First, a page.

Introduction to Microbiology, Biology tutorial

Introduction:

Microbiology is basically the study of microorganisms. These are organisms too small to be observed clearly through the unaided eyes. Microorganisms comprise fungi, bacteria, algae, protozoa and bodies at the borderline of life which are termed as viruses. The cell is the basic unit of life. Most of the microorganisms are unicellular, in unicellular organisms all the life processes are carried out by a single cell. Though, some are multicellular, having more than one cell. This unit observes the definition of microbiology, kinds of microbial cells, the various groups of microorganisms and the domains in which they are positioned and why viruses are not positioned in any of the domains.

Microorganisms:

Microorganisms are organisms too small to be seen evidently by the unaided eyes. They are extremely small life forms so small that individual microorganisms can't be seen devoid of magnification. They comprise bacteria, fungi, algae, protozoa and viruses. Some of the microorganisms though, similar to the eukaryotic microorganisms are visible devoid of magnification. Illustrations are bread moulds and filamentous algae.

Microorganisms are Cells:

The cell is the basic unit of life; a single cell is the entity isolated from other cells. Two basic different types of cells exist among microorganisms are: prokaryotic and eukaryotic.

Prokaryotes: Such microbial cells are deficient in membrane-bound nucleus and organelles.

Eukaryotes: Have a membrane-bound nucleus and organelles.

Prokaryotic cell

Eukaryotic cell

1) Size : Usually small ( 1-10 µm) Where 1 µm = 10-6 m

1) Size: Usually large ( 5-100 µm)

2) Nuclear region: It is not well stated and known as nucleoid.

2) Nuclear region: well stated and surrounded by a nuclear membrane.

3) Chromosome: single

3) More than one chromosome

4) Membrane-bound cell organelles absent.

4) Membrane-bound cell organelles present.

Classification Systems for Microorganisms:

The Five Kingdom System of Classification:

Based on the cell type and mode of nutrition, there was an organization of the five kingdom system of categorizing organisms in which we encompass: 

1) Monera

2) Protista 

3) Fungi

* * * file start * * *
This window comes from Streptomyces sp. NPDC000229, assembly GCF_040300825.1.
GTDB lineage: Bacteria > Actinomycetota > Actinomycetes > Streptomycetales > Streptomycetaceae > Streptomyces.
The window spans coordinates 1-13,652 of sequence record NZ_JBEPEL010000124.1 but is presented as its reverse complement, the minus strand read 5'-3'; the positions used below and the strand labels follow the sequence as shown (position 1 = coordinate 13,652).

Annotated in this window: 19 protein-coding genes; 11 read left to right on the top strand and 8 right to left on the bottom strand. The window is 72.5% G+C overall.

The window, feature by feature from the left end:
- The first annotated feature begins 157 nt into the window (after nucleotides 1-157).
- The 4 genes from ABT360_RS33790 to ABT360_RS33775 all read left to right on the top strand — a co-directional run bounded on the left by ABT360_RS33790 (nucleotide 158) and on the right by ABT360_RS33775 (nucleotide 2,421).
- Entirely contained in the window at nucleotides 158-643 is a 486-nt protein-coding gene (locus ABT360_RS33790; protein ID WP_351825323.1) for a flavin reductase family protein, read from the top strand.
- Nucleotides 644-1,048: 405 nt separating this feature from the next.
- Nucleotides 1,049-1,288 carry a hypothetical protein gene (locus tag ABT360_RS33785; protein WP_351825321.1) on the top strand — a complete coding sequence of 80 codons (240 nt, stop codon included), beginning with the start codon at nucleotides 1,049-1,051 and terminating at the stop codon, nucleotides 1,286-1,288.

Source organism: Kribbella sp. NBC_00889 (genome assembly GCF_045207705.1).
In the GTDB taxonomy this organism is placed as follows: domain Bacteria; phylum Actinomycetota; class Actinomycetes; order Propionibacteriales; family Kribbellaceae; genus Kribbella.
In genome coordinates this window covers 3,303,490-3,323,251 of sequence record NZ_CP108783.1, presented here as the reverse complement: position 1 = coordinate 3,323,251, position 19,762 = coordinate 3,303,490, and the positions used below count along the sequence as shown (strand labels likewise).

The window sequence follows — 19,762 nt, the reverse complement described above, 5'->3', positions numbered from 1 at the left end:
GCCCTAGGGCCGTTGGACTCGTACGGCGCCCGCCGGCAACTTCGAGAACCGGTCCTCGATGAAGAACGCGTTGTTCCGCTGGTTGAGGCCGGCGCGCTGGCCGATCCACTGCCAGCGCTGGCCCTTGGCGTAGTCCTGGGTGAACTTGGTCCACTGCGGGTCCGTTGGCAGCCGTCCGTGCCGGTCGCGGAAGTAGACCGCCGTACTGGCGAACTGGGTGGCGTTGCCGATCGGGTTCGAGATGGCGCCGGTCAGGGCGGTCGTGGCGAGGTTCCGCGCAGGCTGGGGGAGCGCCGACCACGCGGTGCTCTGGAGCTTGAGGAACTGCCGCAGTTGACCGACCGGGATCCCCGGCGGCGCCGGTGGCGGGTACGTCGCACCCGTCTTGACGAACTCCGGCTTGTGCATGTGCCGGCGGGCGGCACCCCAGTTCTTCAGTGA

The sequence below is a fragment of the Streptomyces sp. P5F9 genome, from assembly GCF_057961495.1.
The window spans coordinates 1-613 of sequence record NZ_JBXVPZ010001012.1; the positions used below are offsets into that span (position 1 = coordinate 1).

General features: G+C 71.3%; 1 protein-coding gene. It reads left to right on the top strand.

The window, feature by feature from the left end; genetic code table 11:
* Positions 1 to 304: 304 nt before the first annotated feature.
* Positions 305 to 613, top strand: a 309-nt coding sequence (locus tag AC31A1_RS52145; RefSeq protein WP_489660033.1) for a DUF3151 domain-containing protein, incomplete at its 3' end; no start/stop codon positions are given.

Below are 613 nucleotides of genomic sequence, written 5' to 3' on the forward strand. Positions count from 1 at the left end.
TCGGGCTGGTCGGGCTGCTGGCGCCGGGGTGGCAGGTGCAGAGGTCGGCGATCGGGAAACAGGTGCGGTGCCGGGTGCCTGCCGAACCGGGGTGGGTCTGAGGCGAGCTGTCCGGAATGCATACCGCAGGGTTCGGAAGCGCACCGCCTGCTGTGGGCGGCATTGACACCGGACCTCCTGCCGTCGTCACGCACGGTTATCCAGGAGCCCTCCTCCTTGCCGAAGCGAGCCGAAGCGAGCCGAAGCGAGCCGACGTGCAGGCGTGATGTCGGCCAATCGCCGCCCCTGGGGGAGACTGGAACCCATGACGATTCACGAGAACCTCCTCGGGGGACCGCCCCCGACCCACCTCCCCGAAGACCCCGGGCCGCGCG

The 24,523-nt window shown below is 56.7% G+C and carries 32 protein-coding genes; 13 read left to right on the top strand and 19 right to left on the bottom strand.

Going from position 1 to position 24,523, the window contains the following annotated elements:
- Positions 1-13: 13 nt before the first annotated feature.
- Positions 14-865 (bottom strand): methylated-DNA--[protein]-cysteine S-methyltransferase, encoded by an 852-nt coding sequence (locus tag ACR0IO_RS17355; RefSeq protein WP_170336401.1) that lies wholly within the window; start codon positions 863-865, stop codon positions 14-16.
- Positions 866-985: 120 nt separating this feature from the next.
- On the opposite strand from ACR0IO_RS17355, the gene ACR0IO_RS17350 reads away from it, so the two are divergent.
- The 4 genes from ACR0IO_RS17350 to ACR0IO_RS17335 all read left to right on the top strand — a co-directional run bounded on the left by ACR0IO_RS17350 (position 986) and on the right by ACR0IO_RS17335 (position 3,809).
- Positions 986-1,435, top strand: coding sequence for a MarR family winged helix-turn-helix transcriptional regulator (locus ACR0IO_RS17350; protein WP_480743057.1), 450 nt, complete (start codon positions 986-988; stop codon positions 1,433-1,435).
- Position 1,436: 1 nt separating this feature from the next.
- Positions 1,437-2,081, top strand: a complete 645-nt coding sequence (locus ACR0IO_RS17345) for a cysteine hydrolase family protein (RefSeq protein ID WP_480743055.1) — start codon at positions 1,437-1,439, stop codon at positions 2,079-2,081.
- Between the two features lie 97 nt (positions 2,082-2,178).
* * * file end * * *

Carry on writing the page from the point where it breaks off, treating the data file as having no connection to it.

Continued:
4) Planta

5) Animalia

Microorganisms apart from for viruses that are acellular and encompass their own categorization system were positioned in the first three kingdoms.

Three Domains System of Classification:

Presently, all the way through advances in the cell biology, biochemistry and genetics, microorganisms are now positioned into three domains, each of which includes of various kingdoms.

The domains are: 

1) Bacteria (prokaryotic - true bacteria)

2) Archaea (prokaryotic - ancient bacteria)

3) Eucarya (eukaryotic)

Domain Bacteria:

a) They are prokaryotic. 

b) They are single celled organisms.

c) They are deficient in membrane bound nucleus and organelles.

d) Most encompass cell wall which includes peptidoglycan.

e) They are found in the soil, air and water and on other living organisms.

f) Some are injurious whereas others are beneficial to man.

Domain Archaea:

a) They were formerly recognized as Archaebacteria.

b) They are prokaryotic.

c) They are single celled organisms.

d) They are deficient in membrane bound nucleus and organelles.

e) They are deficient in peptidoglycan in their cell walls.

f) They encompass unique membrane lipids.

g) Some contain unusual metabolic features, example: methanogens that produce methane gas.

h) Most are found in extreme environments.

Domain Archaea is differentiated from bacteria based on:

a) Differences in the ribosomal RNA sequences.

b) The absence of cell wall peptidoglycan.

c) The presence of unique membrane lipids.

Domain Eucarya:

The main groups of microorganism in this domain are fungi and protists.

Protists:  Such groups of microorganisms are unicellular protozoa, algae, slime moulds and water moulds.

Algae:

a) They are simple organisms.

b) Mostly unicellular.

c) They are photosynthetic altogether having Cyanobacteria.

d) They produce around 75 percent of the plant's oxygen. 

e) Generally found in the aquatic environment.

f) They are mainly producers in food chains in the aquatic habitat. 

Protozoa:

a) They are unicellular.

b) Eukaryotic organisms and animal like.

c) They are generally motile.

d) Some are free living whereas some are pathogenic.

Slime Moulds: They are protists which contain various forms at different phases of their life cycles. At a phase they are similar to protozoa and at other phase similar to fungi.

Water Moulds:

These are found on the surface of fresh water and moist soils. They nourish on decaying vegetation like mulch and logs.

Fungi:

a) These are the microorganisms which range from unicellular forms such as yeasts to moulds and mushrooms that are multicellular having thread like structures termed as hyphae.

b) They absorb nutrients from the environments. 

c) Most of them play valuable roles whereas others cause diseases in animals, plants and human.

Viruses:

a) They are acellular entities (that is, non cellular).

b) They lack the basic structure of living cell however just carry out functions of the living organisms if in living cells.

c) They are the smallest among all the microorganisms (that is, 10,000 smaller than a typical bacterium).

d) They can merely be seen by using the electron microscope.

e) They can cause numerous diseases of animals, plants and humans.

f) Entities are not located in any of the domain however are categorized on a separate system.

They can cause most of the diseases of animals, plants and humans.

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